COOPERSTOWN, N.Y. - Standing in front of 49 fellow members of the National Baseball Hall of Fame and before a sea of Chicago Cubs fans that made it seem "like a home game," the normally reserved Ryne Sandberg was emboldened to criticize current players for their emphasis on individual exploits over team play, their pursuit of home runs at the expense of offensive strategy and their reliance on something other than physical gifts to perform at the major...
BUSINESS
By Marie Gullard and Marie Gullard,SPECIAL TO THE SUN | January 16, 2005
For more than 20 years, Gus and Kathleen Strakes visualized a dream home that would accommodate their lifestyle, hobbies and love of cooking and entertaining. In September 2000, after a five-year search, they purchased a 7 3/4 -acre lot in the Monkton area. With ample input from the couple, Trinity Home Builders of Bel Air constructed a Georgian-style mansion on the property's highest ridge. The 7,000-square-foot, terra cotta brick home, together with the land, cost the couple $800,000.
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By Marie Gullard and Marie Gullard,SPECIAL TO THE SUN | December 12, 2004
Five years ago, Bob and Libby Younglove decided to sell what they called the "party house" - their large, Tudor-style home situated on two acres in Towson. Empty-nesters, they settled into Ruxton Crossing, a townhouse development nearby. They paid $220,000 for the brick and cedar-shake, end-of-group structure. It includes more than 3,000 square feet on three levels, a private deck and a two-car garage. Pleased with their purchase, they invested an additional $65,000 on designer fabrics, paint and demolition.
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By Rita St. Clair | December 23, 1990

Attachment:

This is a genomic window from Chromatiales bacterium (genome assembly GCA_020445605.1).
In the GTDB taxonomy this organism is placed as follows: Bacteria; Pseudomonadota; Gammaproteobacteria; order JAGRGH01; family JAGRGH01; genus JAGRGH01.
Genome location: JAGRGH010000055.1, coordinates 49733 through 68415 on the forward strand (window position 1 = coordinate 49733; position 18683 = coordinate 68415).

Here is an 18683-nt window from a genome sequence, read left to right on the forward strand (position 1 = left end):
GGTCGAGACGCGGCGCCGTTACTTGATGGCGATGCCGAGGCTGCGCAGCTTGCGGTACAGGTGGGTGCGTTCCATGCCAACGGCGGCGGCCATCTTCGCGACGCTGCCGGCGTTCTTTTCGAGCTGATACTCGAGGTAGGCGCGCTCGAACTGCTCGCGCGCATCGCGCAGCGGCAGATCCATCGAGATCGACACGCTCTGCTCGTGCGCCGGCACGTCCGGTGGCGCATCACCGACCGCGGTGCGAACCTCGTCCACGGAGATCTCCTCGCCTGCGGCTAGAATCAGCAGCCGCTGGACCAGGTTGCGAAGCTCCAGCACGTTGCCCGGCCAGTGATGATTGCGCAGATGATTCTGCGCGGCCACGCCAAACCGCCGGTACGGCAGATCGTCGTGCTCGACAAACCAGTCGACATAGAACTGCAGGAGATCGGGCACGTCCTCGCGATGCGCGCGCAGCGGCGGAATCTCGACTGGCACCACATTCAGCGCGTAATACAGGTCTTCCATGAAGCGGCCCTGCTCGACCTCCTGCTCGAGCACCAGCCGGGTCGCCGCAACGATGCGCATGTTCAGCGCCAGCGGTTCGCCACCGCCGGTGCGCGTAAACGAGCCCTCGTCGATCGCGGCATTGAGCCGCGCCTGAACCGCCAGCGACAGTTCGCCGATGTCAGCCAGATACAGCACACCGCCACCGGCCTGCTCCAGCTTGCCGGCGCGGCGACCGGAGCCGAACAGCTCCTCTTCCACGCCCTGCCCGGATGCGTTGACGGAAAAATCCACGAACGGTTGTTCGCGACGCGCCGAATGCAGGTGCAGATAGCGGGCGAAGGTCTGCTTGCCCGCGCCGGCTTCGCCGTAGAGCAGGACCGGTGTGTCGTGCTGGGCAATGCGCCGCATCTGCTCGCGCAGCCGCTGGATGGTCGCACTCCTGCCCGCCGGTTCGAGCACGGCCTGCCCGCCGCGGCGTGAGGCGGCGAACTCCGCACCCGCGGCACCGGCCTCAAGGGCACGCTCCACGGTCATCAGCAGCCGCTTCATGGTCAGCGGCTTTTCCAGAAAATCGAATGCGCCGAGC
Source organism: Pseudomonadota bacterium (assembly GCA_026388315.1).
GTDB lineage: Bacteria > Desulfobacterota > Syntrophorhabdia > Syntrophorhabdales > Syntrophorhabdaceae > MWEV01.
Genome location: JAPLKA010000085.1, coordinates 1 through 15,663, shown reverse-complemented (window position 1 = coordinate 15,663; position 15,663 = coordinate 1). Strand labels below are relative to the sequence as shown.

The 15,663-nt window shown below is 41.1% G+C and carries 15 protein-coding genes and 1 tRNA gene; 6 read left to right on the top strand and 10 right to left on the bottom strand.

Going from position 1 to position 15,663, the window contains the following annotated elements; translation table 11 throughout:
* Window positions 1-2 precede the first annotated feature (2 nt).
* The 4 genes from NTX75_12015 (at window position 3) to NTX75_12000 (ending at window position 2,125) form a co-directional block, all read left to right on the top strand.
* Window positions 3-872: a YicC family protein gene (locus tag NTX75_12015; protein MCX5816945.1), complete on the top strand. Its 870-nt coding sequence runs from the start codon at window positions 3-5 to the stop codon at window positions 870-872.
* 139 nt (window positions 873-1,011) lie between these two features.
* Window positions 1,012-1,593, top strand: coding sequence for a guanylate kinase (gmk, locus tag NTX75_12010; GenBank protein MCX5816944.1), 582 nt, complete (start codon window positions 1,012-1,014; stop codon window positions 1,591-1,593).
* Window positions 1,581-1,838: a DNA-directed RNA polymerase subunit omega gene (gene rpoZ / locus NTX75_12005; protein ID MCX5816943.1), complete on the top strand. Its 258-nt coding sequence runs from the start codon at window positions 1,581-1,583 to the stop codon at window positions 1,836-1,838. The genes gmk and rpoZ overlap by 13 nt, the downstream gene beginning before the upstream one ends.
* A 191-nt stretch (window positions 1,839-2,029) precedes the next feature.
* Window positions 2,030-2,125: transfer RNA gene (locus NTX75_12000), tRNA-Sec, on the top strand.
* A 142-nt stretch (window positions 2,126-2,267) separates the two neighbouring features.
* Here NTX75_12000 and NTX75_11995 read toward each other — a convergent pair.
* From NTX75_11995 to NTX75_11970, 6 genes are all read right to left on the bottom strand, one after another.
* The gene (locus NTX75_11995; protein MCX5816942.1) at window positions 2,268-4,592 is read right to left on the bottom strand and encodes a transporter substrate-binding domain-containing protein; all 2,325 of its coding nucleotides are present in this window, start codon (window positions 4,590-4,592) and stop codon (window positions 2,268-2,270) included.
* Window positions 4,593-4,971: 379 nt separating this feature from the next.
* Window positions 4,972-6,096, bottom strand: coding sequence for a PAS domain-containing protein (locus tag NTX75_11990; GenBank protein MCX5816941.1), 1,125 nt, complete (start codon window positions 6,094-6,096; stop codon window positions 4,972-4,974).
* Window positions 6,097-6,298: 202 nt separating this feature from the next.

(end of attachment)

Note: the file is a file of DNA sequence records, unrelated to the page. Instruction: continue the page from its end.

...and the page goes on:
Q: An old but colorful Oriental rug covers our entrance hall, which leads to a wooden stairway, which is also in need of some kind of floor covering. We can't afford to buy antique Oriental carpeting for the stairs. Can you make an alternate recommendation that won't involve frequent maintenance?A: The category of "Oriental rugs" covers a multitude of styles as well as colors, so I'm not sure exactly what your rug looks like. I'll assume, though, that it's done in a large and geometric pattern with colors ranging from beige or red to deep blue, a fairly typical motif.
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By Rita St. Clair and Rita St. Clair,LOS ANGELES TIMES SYNDICATE | May 5, 1996
We live in a two-story, Spanish-colonial style home. The floor of the entrance hall is covered in ceramic tiles with a geometric design. We would like to emphasize the Spanish influence, but we can't afford many new furnishings. How can we make the house more consistently Spanish-colonial in its styling?The quickest and least expensive solution is probably to change the color and texture of the entrance hall. How about painting the stairway wall white and giving it a troweled stucco treatment?
BUSINESS
By Marie Gullard and Marie Gullard,SPECIAL TO THE SUN | September 26, 2004
Sandy Stellmann moved to a 4,800-square-foot Georgian-style home in Baltimore County five years ago, even though many people her age are scaling back when it comes to housing. "I grew up in a large house," the 61-year-old says, referring to her former Roland Park home. "I love different rooms to go in and out of, and I wanted a place for all of my furniture." Twice widowed and with grown children in homes of their own, Stellmann settled at the Cloisters at Charles, a condominium community off Charles Street, blocks from the city line.
BUSINESS
By Marie Gullard and Marie Gullard,SPECIAL TO THE SUN | December 29, 2002
More than 40 years ago, John Guerriero vowed to his wife, Angelina, that he would take her back to her roots. So it was that he built a home right next door to the small one in which she was born in Little Italy. Today, there is an almost Oz-like feeling that envelops a visitor upon approaching the house in the 200 block of S. Exeter St. "We're not in Little Italy anymore," the feeling seems to say. The house is constructed of tan brick, contrasting sharply with the darker facade of the adjacent St. Leo Roman Catholic Church's rectory.